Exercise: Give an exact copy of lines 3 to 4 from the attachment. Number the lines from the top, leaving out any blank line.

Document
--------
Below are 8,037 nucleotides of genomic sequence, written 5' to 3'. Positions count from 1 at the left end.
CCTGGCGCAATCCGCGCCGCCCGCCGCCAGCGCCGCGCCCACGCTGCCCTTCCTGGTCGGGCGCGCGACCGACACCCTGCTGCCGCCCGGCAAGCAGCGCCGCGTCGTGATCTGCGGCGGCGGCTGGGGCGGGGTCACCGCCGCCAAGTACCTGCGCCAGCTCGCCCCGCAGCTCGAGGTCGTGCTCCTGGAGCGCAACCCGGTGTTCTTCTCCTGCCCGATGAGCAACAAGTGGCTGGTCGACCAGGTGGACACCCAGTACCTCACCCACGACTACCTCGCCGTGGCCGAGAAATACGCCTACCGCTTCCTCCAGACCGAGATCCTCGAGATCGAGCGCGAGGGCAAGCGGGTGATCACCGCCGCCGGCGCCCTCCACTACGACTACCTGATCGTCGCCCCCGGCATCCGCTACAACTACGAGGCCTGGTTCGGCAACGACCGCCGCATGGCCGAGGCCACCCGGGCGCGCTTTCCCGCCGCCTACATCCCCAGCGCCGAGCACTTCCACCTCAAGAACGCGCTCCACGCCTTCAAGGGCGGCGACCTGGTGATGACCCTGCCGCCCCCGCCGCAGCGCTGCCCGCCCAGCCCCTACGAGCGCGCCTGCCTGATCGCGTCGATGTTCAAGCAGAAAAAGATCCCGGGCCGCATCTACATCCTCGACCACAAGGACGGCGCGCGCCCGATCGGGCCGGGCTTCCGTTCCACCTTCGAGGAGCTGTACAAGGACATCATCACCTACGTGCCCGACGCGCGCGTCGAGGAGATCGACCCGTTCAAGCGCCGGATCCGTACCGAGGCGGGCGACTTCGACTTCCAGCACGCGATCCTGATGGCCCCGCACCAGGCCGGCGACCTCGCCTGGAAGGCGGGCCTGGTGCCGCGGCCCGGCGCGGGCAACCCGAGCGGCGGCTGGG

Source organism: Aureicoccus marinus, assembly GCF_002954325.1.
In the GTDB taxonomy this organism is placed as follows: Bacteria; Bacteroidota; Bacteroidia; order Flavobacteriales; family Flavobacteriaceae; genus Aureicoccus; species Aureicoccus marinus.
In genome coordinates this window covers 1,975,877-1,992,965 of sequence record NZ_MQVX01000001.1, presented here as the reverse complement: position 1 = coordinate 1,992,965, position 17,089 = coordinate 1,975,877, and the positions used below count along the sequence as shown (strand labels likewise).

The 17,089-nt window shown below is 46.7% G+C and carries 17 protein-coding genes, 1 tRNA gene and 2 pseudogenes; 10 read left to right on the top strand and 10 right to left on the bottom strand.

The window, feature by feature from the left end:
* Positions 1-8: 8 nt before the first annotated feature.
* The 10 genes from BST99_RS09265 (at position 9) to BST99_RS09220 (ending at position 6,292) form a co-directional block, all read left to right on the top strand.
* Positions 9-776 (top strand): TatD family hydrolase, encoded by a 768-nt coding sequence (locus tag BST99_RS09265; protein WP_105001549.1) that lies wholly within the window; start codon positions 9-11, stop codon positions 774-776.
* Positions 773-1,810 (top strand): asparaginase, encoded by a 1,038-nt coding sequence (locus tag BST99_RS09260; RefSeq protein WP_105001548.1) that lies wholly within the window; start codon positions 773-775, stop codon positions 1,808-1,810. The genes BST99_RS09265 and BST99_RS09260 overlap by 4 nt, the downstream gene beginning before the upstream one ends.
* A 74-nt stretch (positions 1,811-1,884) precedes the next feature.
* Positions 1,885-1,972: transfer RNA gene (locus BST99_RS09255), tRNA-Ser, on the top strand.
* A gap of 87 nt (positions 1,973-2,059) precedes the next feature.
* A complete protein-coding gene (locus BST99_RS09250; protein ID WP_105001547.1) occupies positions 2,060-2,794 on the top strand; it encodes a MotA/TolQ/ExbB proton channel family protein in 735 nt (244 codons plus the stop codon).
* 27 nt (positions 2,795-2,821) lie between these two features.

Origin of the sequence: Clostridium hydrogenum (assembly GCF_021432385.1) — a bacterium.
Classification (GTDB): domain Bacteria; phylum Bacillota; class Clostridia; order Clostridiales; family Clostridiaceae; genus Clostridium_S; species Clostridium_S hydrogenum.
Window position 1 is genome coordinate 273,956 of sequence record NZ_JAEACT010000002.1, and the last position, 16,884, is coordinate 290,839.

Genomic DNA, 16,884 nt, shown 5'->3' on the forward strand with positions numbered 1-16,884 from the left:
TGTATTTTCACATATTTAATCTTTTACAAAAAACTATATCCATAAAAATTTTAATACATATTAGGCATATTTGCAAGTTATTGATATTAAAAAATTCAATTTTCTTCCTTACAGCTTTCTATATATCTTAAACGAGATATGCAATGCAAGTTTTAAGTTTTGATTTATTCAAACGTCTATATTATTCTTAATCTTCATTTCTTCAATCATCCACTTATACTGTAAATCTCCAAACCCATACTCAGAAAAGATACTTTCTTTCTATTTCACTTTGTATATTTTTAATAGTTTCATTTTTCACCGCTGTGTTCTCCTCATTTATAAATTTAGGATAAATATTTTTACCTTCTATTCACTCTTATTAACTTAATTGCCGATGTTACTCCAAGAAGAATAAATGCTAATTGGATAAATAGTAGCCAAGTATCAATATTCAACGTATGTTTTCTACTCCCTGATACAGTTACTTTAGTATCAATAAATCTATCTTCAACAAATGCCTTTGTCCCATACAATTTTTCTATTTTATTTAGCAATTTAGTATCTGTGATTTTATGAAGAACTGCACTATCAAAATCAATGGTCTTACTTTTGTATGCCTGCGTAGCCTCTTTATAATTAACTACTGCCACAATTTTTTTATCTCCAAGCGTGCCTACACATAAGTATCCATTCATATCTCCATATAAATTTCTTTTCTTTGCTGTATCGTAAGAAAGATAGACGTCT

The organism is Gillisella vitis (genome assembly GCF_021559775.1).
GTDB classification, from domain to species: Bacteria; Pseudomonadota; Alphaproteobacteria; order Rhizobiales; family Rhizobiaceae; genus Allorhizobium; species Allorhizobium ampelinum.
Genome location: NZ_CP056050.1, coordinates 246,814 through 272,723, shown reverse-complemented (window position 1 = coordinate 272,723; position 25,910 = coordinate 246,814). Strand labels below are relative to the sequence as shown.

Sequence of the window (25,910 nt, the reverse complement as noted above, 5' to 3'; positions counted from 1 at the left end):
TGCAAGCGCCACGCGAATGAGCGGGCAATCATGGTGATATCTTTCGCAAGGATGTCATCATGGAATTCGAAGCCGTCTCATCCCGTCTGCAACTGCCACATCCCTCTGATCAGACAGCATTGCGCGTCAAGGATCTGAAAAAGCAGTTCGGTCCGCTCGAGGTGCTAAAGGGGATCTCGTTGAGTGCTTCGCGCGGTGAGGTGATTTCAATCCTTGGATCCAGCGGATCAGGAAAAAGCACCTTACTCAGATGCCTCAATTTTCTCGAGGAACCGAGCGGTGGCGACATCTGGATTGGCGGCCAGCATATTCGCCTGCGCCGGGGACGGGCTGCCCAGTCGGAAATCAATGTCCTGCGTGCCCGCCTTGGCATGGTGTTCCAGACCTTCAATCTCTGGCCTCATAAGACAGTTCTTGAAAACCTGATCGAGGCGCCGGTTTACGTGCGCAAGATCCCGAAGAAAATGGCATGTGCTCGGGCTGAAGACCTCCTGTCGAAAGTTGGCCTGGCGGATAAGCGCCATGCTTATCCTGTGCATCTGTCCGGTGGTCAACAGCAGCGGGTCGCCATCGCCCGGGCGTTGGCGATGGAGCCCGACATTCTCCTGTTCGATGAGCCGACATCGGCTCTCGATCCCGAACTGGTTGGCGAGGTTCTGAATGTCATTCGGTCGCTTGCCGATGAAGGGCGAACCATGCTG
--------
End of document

Source organism: Aureicoccus marinus, assembly GCF_002954325.1.
In the GTDB taxonomy this organism is placed as follows: Bacteria; Bacteroidota; Bacteroidia; order Flavobacteriales; family Flavobacteriaceae; genus Aureicoccus; species Aureicoccus marinus.